Soybean seed (cv. Dumela) were subjected to pre-treatments involving two chemical substances viz. poly-ethylene glycol (PEG 6000) and hydrogen peroxide. Four levels of PEG (0, 179, 224 and 262 gl-1) were used. This corresponds to osmotic potentials of 0, -0.4, -0.6 and –0.8 bar. Four concentrations of hydrogen peroxide (0, 1.5, 3 and 10%) were used. Distilled water was used in all cases. Seeds (300) were imbibed in 200 ml of the various solutions at 25 C for 24 hours. The PEG treatments were aerated for the duration of the pretreatment. After 24 hours the seed was rinsed thoroughly in distilled water and subjected to a treatment of four sodium molybdate concentrations viz. 0, 1, 4 and 8 mg Mo kg-1 seed. Ten seeds per pot were then planted in plastic plant pots (20cm diameter) containing ca. 3 kg of acid-washed sand. Rhizobium bacteria were sprinkled onto the surface of the pots and washed in. The plants were fertigated with a Mo-free balanced nutrient mixture with a low (15% of normal) N content. De-ionised water was used for the nutrient mixture. The experimental layout was an 8X4 factorial with three replications. Seedling emergence was monitored daily for 12 days and thereafter every second day for a further 12 days after which no further seedlings established. The percentage establishment and rate of establishment were calculated. Seedlings were harvested four weeks after the planting date, dried in an oven at 45 C for 48 hours and the dry mass of the aboveground material was determined. The MEANS command of the SAS statistical package was used to test for significant differences between means. The establishment percentage data was logit transformed before analysis.


Significant (P=0.0131) interaction occurred between pre-treatment solutions and molybdenum concentration (Figure 1). Pre-treatments with PEG appeared to increase the establishment percentage of soybean seeds whereas pre-treatments with hydrogen peroxide at the higher concentrations tended to decrease establishment percentage. The highest level of molybdenum treatment only responded to the PEG pre-treatments at the higher levels, indicating that too much molybdenum enter the low quality seed due to weak membranes. If some membrane reparation takes place during pre-treatment with PEG less damage is done to the seed. The high establishment percentage of the third molybdenum treatment at PEG 0 pre-treatment cannot be explained. Establishment percentages were consistently high in all three replicates. The same trends were observed when total dry mass per pot was considered, because at such an early age no density-dependent variation in growth took place and the total dry mass was correlated with plant numbers in pots. Regarding rate of establishment, no significant interactions occurred. There were, however, significant differences at the 5% level between levels of the main factors. PEG pre-treatments had no significant effect on the rate of establishment but the higher concentrations of hydrogen peroxide significantly decreased rate of establishment. The higher rates of molybdenum also had a significant negative effect on rate of establishment. Hydrogen peroxide treatment is usually applied to seeds with impermeable seed coats. The hydrogen peroxide then damages the membranes of the seed rendering them more permeable. In this case the damage done to the already weakened membranes of the seed is evident.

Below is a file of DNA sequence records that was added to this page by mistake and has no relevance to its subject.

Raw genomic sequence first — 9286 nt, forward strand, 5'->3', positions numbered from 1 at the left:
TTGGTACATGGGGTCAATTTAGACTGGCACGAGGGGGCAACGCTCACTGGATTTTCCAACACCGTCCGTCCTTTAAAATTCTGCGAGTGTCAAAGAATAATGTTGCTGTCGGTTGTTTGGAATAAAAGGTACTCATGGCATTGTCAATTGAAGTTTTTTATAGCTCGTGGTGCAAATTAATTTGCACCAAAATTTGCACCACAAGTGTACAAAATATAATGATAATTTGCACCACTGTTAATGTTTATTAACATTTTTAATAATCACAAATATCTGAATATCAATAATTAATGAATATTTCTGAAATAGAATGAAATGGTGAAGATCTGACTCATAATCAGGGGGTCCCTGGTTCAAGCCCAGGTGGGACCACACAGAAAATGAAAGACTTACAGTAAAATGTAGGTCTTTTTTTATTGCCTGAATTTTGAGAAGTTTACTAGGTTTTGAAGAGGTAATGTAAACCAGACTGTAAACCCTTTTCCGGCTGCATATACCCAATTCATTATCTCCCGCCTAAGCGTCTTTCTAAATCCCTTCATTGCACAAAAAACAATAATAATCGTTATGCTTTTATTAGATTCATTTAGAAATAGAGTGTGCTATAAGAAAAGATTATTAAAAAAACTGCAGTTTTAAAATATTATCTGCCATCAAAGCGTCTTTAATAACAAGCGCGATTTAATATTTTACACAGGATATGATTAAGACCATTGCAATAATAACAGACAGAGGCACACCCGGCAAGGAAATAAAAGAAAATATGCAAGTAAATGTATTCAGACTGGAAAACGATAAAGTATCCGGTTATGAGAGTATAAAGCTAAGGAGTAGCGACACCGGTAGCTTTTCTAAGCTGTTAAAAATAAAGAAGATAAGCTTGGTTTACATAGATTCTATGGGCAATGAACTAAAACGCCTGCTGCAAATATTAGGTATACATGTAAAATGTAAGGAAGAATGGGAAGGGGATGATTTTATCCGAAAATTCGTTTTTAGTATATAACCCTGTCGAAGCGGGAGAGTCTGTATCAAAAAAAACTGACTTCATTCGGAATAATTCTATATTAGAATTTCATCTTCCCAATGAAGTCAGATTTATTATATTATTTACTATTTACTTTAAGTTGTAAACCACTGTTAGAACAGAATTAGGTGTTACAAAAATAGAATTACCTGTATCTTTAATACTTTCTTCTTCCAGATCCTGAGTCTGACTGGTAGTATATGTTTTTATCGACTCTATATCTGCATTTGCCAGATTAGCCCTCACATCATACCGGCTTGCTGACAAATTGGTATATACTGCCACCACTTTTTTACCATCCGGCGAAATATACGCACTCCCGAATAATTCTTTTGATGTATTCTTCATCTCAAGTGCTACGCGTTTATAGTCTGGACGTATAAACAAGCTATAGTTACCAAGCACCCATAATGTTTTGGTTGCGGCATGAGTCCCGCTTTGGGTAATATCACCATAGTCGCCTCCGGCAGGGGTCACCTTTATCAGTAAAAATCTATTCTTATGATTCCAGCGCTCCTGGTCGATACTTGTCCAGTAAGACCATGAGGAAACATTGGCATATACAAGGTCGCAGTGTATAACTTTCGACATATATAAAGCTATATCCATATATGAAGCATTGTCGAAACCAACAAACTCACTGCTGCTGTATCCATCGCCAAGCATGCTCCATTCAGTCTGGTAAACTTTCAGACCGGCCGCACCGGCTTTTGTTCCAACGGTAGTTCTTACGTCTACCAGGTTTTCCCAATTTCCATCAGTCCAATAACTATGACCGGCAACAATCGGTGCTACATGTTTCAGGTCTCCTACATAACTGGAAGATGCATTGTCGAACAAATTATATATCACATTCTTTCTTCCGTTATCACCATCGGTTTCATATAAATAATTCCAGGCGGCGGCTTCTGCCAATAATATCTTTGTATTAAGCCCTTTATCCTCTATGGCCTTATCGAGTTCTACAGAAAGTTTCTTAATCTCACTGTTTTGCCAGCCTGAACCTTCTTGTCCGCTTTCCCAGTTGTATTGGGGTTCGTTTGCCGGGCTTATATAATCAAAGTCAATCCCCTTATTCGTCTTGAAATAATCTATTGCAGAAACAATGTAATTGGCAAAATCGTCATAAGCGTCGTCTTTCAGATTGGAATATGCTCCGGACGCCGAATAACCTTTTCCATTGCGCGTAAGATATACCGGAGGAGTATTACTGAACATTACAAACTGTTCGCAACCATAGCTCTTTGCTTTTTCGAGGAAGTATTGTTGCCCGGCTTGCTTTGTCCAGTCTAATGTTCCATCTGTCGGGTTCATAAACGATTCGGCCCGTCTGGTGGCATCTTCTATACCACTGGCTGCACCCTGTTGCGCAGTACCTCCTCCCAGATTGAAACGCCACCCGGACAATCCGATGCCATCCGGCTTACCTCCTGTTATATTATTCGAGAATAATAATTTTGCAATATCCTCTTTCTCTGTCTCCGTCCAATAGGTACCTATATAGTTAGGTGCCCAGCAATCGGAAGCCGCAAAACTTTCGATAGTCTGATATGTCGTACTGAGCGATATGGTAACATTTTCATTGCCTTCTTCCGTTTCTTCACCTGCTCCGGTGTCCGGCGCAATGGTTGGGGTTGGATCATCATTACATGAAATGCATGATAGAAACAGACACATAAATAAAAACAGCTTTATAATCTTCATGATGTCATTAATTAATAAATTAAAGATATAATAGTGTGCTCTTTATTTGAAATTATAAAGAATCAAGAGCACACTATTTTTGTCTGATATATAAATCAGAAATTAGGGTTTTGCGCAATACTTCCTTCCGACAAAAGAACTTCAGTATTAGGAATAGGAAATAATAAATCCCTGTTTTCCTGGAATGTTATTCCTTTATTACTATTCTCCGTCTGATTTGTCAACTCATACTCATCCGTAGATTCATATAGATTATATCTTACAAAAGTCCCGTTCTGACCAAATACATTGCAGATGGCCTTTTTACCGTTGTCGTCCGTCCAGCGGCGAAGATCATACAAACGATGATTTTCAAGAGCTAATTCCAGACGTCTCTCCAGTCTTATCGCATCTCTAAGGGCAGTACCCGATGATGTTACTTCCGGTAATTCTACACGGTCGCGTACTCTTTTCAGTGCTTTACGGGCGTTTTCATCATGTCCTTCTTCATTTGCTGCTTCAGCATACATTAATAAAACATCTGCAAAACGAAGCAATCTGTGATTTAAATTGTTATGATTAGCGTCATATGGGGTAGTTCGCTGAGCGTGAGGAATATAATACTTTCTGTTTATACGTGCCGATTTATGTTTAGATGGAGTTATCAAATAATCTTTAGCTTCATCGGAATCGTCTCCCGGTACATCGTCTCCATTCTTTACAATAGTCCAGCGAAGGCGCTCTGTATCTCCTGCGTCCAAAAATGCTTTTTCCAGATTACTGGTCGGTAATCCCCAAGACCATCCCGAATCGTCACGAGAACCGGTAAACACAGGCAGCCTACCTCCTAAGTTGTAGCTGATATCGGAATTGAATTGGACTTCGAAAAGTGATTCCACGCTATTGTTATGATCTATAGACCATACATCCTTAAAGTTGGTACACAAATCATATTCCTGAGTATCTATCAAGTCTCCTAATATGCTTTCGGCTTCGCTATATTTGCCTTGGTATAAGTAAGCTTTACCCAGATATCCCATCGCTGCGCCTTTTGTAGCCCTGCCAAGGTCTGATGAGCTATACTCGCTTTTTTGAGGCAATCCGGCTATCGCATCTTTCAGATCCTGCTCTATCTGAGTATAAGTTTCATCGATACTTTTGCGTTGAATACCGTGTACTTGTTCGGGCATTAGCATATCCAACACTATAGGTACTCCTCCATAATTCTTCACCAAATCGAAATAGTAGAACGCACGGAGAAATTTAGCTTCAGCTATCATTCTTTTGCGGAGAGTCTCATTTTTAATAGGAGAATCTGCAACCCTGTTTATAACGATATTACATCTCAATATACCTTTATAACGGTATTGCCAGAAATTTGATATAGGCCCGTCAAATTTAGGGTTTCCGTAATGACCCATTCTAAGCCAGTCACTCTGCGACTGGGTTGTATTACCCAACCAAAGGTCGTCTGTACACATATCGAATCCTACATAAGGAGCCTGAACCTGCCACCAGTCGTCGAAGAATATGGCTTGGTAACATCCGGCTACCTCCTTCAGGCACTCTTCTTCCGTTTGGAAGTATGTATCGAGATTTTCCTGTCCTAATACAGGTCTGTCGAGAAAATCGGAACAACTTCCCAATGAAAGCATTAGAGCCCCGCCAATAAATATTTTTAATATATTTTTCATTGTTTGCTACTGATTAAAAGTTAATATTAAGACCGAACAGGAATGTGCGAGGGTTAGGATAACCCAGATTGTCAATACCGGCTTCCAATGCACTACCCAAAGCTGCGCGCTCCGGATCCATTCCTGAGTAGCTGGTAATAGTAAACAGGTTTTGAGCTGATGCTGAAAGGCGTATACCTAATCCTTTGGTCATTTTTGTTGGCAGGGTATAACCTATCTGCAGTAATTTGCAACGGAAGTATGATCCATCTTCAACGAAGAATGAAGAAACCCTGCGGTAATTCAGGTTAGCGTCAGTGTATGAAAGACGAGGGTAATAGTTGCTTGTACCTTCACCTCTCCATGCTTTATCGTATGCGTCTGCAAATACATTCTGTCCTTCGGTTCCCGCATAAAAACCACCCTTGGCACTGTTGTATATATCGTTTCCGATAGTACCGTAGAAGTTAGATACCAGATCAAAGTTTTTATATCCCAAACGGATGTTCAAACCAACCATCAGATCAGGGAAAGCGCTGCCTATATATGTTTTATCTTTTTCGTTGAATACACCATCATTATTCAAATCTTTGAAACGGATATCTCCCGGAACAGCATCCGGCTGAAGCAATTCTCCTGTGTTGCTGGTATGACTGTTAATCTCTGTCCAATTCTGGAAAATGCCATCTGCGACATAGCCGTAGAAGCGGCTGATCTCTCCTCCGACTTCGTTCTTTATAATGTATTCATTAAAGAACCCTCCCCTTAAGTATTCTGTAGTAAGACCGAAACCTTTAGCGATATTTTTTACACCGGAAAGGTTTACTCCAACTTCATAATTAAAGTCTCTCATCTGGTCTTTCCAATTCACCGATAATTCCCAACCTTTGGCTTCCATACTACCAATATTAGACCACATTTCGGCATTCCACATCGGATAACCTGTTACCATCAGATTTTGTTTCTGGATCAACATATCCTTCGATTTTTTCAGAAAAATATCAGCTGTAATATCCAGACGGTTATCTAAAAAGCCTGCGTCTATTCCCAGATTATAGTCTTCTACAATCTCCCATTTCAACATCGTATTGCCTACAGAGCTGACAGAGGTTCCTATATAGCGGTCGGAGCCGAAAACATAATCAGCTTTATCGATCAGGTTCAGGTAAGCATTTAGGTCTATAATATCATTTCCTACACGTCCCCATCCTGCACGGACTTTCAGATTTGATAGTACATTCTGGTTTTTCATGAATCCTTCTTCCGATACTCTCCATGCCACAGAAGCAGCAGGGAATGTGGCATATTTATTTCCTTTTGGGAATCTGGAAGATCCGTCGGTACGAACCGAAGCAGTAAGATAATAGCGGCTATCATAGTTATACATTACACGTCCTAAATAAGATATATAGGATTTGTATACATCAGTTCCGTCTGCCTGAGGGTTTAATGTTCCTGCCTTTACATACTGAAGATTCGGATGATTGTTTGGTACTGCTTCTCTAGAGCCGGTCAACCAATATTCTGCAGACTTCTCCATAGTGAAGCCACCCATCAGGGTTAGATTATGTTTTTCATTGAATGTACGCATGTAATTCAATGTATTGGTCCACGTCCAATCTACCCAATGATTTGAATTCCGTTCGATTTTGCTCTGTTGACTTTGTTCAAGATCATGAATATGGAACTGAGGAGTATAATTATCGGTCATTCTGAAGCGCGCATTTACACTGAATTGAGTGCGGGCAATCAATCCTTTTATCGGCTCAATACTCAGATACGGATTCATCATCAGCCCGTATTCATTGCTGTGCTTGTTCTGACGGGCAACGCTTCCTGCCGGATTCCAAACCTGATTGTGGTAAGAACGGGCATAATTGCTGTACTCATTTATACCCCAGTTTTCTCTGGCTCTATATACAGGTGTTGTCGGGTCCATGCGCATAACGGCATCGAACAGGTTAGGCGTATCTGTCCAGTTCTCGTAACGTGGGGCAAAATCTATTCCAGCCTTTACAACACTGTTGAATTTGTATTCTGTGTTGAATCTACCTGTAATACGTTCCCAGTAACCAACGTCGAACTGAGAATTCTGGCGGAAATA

Figure 1. The interaction between different pre-treatments and molybdenum treatment of soybean seedlings established (P0, P1, P2 and P3 = PEG at 0, 179, 224 and 262 gl-1; H0, H1, H2 and H3 = Hydrogen peroxide at concentrations of 0, 1.5, 3 and 10% and Mo0, Mo1, Mo2 and Mo3 = Molybdenum treatments at 0, 1, 4 and 8 mg Mo kg-1 seed respectively).


There appears to be a relationship between seed membrane quality and damage caused by molybdenum. These results warrant further research on the interaction between osmoconditioning, seed quality and response to Mo of soybean.


1. Farina, M.P.W., Thibaud, G.R. and Channon, P. 1997. Final report submitted to the Protein Research Trust, Grain Crops Institute, Cedara.

2. McDonald, M.B. 1998. Seed Sci. Res. 8, 265-275.

3. Saha, R., Mandal, A.K. and Basu, R.N. 1990. Seed Sci Technol. 18, 269-276.